My Stolen Imagination

imagination photo

When I was a kid and a teen I had a huge imagination. I had so many story ideas I couldn’t write them fast enough. I kept

lists of novels I wanted to write, ideas that I wanted to explore.

I loved going to bed at night. I would close my eyes and daydream, usually about members of boy bands meeting and falling madly in love with me. Or I’d pretend I was one of my characters and mentally write scenes that were yet to come and exactly what I would write down the next day.

But when I got depressed, that all ended.

I stopped writing, except during November of each year, for Nanowrimo. But I never wrote new ideas, only ones I had come up with years before. I chipped away at my list of novels I wanted to write. When November ended, I turned off my laptop and never went back.

I didn’t daydream anymore. I genuinely couldn’t think of anything to daydream about. My life was so dark and colorless that daydreaming was pointless. Instead, when I went to bed I read fanfiction for endless hours. The familiar characters comforted me. I didn’t like reading original fiction anymore. The idea of reading about new people made my stomach twist into knots.

 

alone photo
Photo by My name is Randy

 

When I finally admitted my depression and went on medication to fight it, everything started coming back. First was my motivation. I wanted to do things again. I cared about my surroundings. People didn’t have to drag me out of the house. I had things I wanted to do.

When we moved here two years ago, I made a rule for myself that I could only read fanfiction at night. No more going back to bed after meals and doing nothing but read fanfic and nap. I had the ability now and I was going to take advantage of it.

Then came reading. I’d never stopped buying books, but they’d sat unread on my shelves. I bought books I knew I’d have wanted before I was depressed, and they were all sitting on my bookshelves, dusty and waiting to be opened.

Lastly, my imagination came back.

For the first time in years, I have new novel ideas. In fact, I’m starting to build up a list again of things I want to write. As I read, ideas pop into my head I need to jot down, complete scenes, characters, little blurbs for future books.

It hit me today how much I’d missed my imagination. Depression had come like a dark cloud, covering up all that was beautiful in my life. It had done so so slowly that I didn’t even realize what was gone until I came out on the other side.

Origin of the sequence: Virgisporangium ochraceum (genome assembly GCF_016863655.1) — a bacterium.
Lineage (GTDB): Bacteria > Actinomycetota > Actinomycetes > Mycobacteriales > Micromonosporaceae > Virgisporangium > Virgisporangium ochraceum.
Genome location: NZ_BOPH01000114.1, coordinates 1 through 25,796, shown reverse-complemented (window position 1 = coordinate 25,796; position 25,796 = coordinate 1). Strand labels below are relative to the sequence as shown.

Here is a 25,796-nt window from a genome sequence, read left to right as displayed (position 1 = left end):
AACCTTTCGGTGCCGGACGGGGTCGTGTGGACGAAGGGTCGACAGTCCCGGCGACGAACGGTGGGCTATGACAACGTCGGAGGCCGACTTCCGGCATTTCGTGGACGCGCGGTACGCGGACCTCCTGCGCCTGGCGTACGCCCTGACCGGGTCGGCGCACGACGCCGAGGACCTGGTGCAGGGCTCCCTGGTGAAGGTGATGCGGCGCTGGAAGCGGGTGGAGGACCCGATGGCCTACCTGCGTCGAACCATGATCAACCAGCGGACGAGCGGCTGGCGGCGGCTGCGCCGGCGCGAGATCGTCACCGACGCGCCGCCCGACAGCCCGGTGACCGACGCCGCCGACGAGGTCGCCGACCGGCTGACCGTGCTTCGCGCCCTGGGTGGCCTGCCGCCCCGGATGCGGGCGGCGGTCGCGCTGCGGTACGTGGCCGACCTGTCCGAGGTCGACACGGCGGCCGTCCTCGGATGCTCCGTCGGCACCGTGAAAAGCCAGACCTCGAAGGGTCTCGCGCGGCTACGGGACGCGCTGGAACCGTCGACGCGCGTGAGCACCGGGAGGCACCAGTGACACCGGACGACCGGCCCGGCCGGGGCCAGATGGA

Every day I see a little more of ME come back. And I swear on everything I love that I will never forget to be grateful. Because when the black days come back, I know that the bright days will return.

And the bright days make everything else bearable.

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4 Comments

  1. Excellent blog post, Lydia. Hope lots of people read it because I’m sure it’ll help them and give them hope.
    So glad you have confidence in the existence of brighter days.Hope there are lots of them lining up in your present & in your future. Good luck with your writing & have fun exploring your imagination. ((hugs)) xx 🙂

  2. I completely relate to this! I would only write during NaNoWriMo and then feel lost for the rest of the year until NaNo returned. I held onto NaNo like it was the only thing keeping me writing (maybe it was). It’s so encouraging to see a post where someone knew they were suffering and went to get help. Because I’m still struggling with actually seeking help when I feel like this (my good days make me push off doing anything about the bad days) but this gives me the courage to look into it. I hope your imagination continues to return and you write something incredible for all of us to read 🙂

    1. Don’t be afraid to seek help! Although I’m really one to talk. I spent almost five years seeing my psych every 3 months about my meds and saying I was fine. For some reason I pretended the depression didn’t exist, but I had no problems talking about my anxiety.

      It was worth it though. Meds and therapy have been improving my life since I was 17. I’d totally stopped functioning without them. People shouldn’t have to get to that point before they get help.

      I think Nano is the only time I was able to tune out the voices in my head and just write. When you have mental illness it makes those voices extra hard to turn off.

      Please feel free to message me anytime you need to talk. Hearing that my post has helped someone is why I put them out into the world. It’s far too easy to feel alone.

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